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Hays County District Attorney’s Office Makes Changes to PIA Complaint Process
The Hays County District Attorney’s Office has modified how it will accept complaints submitted to them under section 552.3215 of the Texas Public Information Act (TPIA).
A complaint submitted under 552.3215 is one requesting injunction relief from a government body violating the TPIA. Previously, the Hays County District Attorney’s Office would accept complaints meeting the basic minimum information listed in statute:
To be valid, a complaint must:
(1) be in writing and signed by the complainant;
(2) state the name of the governmental body that allegedly committed the violation, as accurately as can be done by the complainant;
(3) state the time and place of the alleged commission of the violation, as definitely as can be done by the complainant; and
(4) in general terms, describe the violation.Sec. 552.3215. DECLARATORY JUDGMENT OR INJUNCTIVE RELIEF, part (e)
Now the Hays County District Attorney’s Office states the complaint must be notarized and be on their newly created form. After which time it can be mailed, presented in person, or emailed to email@example.com.
The TPIA also states in section (i) of 552.3215 that a complainant can file the complaint with the Texas Attorney General’s Office in certain situations. One of those situations is when the District or County Attorney determines not to bring an action under the injunction relief section of the TPIA. Another is when the District or County Attorney does not bring action after 90 days from filing of a complaint.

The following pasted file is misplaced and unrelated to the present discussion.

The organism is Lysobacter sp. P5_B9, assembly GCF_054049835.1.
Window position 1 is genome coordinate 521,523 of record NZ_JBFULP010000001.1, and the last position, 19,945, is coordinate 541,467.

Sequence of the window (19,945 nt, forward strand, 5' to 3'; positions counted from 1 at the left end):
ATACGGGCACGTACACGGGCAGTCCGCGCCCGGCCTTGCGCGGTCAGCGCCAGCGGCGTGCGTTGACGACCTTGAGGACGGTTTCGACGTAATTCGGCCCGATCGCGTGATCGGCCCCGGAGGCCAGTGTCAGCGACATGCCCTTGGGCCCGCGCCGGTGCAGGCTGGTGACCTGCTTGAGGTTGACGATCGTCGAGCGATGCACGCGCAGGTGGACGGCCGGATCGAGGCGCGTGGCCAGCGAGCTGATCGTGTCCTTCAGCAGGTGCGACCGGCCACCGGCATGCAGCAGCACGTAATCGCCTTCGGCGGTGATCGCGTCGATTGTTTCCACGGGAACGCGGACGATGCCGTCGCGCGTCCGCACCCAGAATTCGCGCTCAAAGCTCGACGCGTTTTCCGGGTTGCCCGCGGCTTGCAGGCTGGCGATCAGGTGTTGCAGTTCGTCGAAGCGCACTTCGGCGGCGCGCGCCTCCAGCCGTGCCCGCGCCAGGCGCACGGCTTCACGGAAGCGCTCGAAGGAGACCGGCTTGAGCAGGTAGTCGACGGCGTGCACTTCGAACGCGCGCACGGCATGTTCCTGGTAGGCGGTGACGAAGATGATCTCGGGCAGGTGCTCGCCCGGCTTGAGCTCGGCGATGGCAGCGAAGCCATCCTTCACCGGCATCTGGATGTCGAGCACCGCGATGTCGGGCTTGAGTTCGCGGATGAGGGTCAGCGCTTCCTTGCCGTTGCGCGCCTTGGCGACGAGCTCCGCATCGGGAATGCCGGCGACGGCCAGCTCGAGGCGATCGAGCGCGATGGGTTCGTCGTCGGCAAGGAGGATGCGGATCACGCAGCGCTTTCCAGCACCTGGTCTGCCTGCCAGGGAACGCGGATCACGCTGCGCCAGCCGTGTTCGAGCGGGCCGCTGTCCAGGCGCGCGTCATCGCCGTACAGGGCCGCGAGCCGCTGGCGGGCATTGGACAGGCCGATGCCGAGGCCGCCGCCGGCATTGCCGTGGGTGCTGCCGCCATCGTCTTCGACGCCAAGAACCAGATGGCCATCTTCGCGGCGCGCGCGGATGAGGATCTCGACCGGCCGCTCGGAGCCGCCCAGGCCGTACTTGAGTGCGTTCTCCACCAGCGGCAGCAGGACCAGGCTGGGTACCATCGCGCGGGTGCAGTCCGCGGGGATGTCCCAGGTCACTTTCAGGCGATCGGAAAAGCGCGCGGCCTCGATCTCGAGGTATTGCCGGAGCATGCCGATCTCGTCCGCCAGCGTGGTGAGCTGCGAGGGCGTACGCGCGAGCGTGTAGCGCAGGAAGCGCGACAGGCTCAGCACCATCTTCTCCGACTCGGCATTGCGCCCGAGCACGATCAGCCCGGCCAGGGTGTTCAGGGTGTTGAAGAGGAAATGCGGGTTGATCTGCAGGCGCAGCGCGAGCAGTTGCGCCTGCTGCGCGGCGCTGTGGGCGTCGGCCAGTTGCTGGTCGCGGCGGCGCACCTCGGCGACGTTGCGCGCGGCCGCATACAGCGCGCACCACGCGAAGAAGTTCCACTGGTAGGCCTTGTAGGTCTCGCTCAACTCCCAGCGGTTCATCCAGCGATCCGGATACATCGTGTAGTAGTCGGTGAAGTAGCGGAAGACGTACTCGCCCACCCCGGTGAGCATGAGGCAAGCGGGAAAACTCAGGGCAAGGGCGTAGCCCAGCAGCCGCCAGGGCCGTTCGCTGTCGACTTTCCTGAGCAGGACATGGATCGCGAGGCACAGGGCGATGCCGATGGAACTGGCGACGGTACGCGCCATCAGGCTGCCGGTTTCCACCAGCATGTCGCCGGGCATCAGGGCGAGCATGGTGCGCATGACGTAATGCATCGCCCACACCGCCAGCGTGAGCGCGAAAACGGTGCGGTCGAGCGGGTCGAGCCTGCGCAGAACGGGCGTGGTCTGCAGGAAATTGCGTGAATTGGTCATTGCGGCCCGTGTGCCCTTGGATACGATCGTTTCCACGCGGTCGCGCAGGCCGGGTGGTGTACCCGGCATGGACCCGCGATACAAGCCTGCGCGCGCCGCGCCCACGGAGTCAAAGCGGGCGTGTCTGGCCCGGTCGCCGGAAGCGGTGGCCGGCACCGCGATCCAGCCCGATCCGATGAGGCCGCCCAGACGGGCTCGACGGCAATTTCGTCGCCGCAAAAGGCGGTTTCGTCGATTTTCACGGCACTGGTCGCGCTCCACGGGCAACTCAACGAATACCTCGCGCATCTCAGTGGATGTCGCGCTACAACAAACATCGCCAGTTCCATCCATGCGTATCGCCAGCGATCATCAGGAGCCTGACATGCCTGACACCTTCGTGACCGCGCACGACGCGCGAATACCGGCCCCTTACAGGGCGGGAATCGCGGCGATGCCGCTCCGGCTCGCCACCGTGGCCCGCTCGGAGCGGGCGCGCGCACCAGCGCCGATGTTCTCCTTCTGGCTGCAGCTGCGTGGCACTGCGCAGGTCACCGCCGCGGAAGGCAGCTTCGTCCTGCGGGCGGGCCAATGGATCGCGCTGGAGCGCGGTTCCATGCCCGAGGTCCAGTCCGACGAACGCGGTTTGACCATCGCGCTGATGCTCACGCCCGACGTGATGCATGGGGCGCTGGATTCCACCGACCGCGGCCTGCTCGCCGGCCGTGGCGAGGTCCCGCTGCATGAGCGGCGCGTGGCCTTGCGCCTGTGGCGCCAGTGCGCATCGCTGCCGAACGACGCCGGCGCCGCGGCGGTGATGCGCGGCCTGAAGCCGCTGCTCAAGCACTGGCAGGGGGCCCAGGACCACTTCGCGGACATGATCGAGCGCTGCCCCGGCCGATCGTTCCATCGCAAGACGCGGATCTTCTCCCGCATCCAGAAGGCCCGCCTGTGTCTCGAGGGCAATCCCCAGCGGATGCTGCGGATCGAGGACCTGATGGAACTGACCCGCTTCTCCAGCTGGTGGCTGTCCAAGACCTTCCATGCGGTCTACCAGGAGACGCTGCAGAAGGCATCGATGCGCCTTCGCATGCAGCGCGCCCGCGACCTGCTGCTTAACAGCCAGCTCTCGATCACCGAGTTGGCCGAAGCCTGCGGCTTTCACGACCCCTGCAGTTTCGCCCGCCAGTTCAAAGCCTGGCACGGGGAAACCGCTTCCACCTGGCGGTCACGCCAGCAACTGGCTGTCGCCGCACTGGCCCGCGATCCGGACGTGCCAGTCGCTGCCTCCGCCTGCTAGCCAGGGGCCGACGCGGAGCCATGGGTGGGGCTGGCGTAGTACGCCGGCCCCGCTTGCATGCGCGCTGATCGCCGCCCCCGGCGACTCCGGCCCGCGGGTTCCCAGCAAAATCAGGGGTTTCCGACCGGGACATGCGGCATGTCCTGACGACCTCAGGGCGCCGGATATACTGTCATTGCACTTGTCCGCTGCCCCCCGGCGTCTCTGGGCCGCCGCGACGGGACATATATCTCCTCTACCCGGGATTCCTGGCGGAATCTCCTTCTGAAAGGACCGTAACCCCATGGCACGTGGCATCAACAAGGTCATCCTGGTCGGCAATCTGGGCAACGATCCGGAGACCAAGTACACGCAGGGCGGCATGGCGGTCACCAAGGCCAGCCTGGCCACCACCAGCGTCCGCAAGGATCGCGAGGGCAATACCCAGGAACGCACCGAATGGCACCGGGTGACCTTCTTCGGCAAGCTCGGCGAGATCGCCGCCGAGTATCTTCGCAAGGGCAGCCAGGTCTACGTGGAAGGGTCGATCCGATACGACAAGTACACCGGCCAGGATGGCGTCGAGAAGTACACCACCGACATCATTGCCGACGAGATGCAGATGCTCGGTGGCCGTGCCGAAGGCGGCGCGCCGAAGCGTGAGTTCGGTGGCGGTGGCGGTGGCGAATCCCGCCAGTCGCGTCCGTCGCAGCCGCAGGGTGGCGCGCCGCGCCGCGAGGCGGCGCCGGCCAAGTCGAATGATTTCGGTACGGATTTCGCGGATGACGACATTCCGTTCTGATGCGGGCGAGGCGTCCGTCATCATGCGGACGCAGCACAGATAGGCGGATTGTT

What the Hays County District Attorney’s Office has stated is they will not file a complaint unless it is notarized and on their form; at least this is what we have been informed. The interesting part is the statute already states what is considered a valid complaint. The statute does not require a special form or for it to be notarized.
The point of debate is whether the Hays County District Attorney’s Office can fail to file a complaint because it is not notarized or on their form. It appears filing the complaint is a ministerial act. They could, obviously, reject the complaint if it does not meet the minimum validity requirements.
The Hays County District Attorney’s Office previously confirmed the City of Kyle violated the TPIA, but did not want to take action on them. A new complaint was submitted to the Hays County District Attorney’s Office related to the City of Kyle and the Hays County District Attorney’s Office elected to improve their process related to requests for injunction relief.
Again, the Hays County District Attorney’s Office already received the complaint under the old standard. Then, while that complaint was pending with their office, changed their requirements to file such complaints. Typically, an office would accept what was presented and then create new standards. Then the office would inform the public of the new standard and it would be utilized from that point on, but not in this case.
A Couple of Our Other Reads
You may be interested in reading about a local Hays County attorney’s amended civil rights complaint on the Hays County Government.
Or you may find our publishing on the removal of a San Marcos Police Officer for untruthfulness, of interest.
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Categories: The Lone Star Review - State